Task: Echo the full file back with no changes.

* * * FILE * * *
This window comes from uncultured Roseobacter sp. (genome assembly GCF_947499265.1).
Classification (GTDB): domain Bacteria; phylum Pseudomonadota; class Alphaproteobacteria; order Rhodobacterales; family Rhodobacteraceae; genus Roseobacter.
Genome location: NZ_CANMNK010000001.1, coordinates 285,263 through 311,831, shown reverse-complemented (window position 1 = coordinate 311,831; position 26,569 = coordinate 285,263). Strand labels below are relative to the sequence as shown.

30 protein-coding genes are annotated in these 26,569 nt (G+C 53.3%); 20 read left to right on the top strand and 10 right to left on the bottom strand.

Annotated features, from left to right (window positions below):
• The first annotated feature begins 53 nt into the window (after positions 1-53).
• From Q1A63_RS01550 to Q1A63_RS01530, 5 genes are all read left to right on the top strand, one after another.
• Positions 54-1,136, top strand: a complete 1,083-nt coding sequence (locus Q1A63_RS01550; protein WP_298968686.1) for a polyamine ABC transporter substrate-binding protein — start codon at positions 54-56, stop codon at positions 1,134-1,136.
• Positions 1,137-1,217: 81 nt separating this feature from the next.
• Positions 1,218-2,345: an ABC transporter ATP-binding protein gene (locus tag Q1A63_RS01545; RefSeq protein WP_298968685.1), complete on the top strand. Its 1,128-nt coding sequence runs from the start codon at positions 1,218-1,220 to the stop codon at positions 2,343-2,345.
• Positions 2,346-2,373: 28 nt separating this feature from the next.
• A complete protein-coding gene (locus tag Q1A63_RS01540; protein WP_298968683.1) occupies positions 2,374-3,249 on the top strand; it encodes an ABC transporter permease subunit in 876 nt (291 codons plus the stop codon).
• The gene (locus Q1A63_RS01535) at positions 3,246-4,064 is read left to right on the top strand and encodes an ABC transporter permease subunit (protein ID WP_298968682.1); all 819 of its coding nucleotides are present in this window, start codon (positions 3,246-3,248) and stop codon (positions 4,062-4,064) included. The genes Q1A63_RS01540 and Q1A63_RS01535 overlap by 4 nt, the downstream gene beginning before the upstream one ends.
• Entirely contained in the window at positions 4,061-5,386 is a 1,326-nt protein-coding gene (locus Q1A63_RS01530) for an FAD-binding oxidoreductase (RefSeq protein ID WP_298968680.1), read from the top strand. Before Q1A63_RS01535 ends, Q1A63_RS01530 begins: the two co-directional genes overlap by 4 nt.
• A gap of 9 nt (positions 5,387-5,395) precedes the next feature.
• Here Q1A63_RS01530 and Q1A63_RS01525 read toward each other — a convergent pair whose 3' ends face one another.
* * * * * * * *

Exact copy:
This window comes from uncultured Roseobacter sp. (genome assembly GCF_947499265.1).
Classification (GTDB): domain Bacteria; phylum Pseudomonadota; class Alphaproteobacteria; order Rhodobacterales; family Rhodobacteraceae; genus Roseobacter.
Genome location: NZ_CANMNK010000001.1, coordinates 285,263 through 311,831, shown reverse-complemented (window position 1 = coordinate 311,831; position 26,569 = coordinate 285,263). Strand labels below are relative to the sequence as shown.

30 protein-coding genes are annotated in these 26,569 nt (G+C 53.3%); 20 read left to right on the top strand and 10 right to left on the bottom strand.

Annotated features, from left to right (window positions below):
• The first annotated feature begins 53 nt into the window (after positions 1-53).
• From Q1A63_RS01550 to Q1A63_RS01530, 5 genes are all read left to right on the top strand, one after another.
• Positions 54-1,136, top strand: a complete 1,083-nt coding sequence (locus Q1A63_RS01550; protein WP_298968686.1) for a polyamine ABC transporter substrate-binding protein — start codon at positions 54-56, stop codon at positions 1,134-1,136.
• Positions 1,137-1,217: 81 nt separating this feature from the next.
• Positions 1,218-2,345: an ABC transporter ATP-binding protein gene (locus tag Q1A63_RS01545; RefSeq protein WP_298968685.1), complete on the top strand. Its 1,128-nt coding sequence runs from the start codon at positions 1,218-1,220 to the stop codon at positions 2,343-2,345.
• Positions 2,346-2,373: 28 nt separating this feature from the next.
• A complete protein-coding gene (locus tag Q1A63_RS01540; protein WP_298968683.1) occupies positions 2,374-3,249 on the top strand; it encodes an ABC transporter permease subunit in 876 nt (291 codons plus the stop codon).
• The gene (locus Q1A63_RS01535) at positions 3,246-4,064 is read left to right on the top strand and encodes an ABC transporter permease subunit (protein ID WP_298968682.1); all 819 of its coding nucleotides are present in this window, start codon (positions 3,246-3,248) and stop codon (positions 4,062-4,064) included. The genes Q1A63_RS01540 and Q1A63_RS01535 overlap by 4 nt, the downstream gene beginning before the upstream one ends.
• Entirely contained in the window at positions 4,061-5,386 is a 1,326-nt protein-coding gene (locus Q1A63_RS01530) for an FAD-binding oxidoreductase (RefSeq protein ID WP_298968680.1), read from the top strand. Before Q1A63_RS01535 ends, Q1A63_RS01530 begins: the two co-directional genes overlap by 4 nt.
• A gap of 9 nt (positions 5,387-5,395) precedes the next feature.
• Here Q1A63_RS01530 and Q1A63_RS01525 read toward each other — a convergent pair whose 3' ends face one another.